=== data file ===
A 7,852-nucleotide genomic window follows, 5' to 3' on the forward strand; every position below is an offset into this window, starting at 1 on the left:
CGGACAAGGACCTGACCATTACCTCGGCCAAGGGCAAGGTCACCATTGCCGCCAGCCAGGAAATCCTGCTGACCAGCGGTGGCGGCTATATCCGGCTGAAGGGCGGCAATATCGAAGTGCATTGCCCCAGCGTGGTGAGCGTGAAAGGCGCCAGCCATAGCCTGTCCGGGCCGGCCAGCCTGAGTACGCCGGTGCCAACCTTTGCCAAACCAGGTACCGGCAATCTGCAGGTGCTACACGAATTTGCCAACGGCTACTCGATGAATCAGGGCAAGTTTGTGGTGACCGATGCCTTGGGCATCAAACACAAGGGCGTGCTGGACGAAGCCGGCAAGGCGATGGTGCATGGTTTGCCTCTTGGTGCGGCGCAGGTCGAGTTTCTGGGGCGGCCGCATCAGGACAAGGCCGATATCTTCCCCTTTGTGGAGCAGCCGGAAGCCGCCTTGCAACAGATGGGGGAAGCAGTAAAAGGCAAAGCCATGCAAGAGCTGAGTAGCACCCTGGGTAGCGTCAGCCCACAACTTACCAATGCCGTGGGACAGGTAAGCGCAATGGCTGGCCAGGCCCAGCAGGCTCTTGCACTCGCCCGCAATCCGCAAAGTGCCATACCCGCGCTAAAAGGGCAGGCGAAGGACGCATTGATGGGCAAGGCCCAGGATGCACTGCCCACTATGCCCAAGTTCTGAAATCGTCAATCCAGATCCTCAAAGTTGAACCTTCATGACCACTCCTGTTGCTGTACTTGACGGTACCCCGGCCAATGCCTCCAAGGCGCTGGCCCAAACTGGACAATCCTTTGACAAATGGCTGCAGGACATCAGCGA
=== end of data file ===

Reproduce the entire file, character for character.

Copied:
A 7,852-nucleotide genomic window follows, 5' to 3' on the forward strand; every position below is an offset into this window, starting at 1 on the left:
CGGACAAGGACCTGACCATTACCTCGGCCAAGGGCAAGGTCACCATTGCCGCCAGCCAGGAAATCCTGCTGACCAGCGGTGGCGGCTATATCCGGCTGAAGGGCGGCAATATCGAAGTGCATTGCCCCAGCGTGGTGAGCGTGAAAGGCGCCAGCCATAGCCTGTCCGGGCCGGCCAGCCTGAGTACGCCGGTGCCAACCTTTGCCAAACCAGGTACCGGCAATCTGCAGGTGCTACACGAATTTGCCAACGGCTACTCGATGAATCAGGGCAAGTTTGTGGTGACCGATGCCTTGGGCATCAAACACAAGGGCGTGCTGGACGAAGCCGGCAAGGCGATGGTGCATGGTTTGCCTCTTGGTGCGGCGCAGGTCGAGTTTCTGGGGCGGCCGCATCAGGACAAGGCCGATATCTTCCCCTTTGTGGAGCAGCCGGAAGCCGCCTTGCAACAGATGGGGGAAGCAGTAAAAGGCAAAGCCATGCAAGAGCTGAGTAGCACCCTGGGTAGCGTCAGCCCACAACTTACCAATGCCGTGGGACAGGTAAGCGCAATGGCTGGCCAGGCCCAGCAGGCTCTTGCACTCGCCCGCAATCCGCAAAGTGCCATACCCGCGCTAAAAGGGCAGGCGAAGGACGCATTGATGGGCAAGGCCCAGGATGCACTGCCCACTATGCCCAAGTTCTGAAATCGTCAATCCAGATCCTCAAAGTTGAACCTTCATGACCACTCCTGTTGCTGTACTTGACGGTACCCCGGCCAATGCCTCCAAGGCGCTGGCCCAAACTGGACAATCCTTTGACAAATGGCTGCAGGACATCAGCGA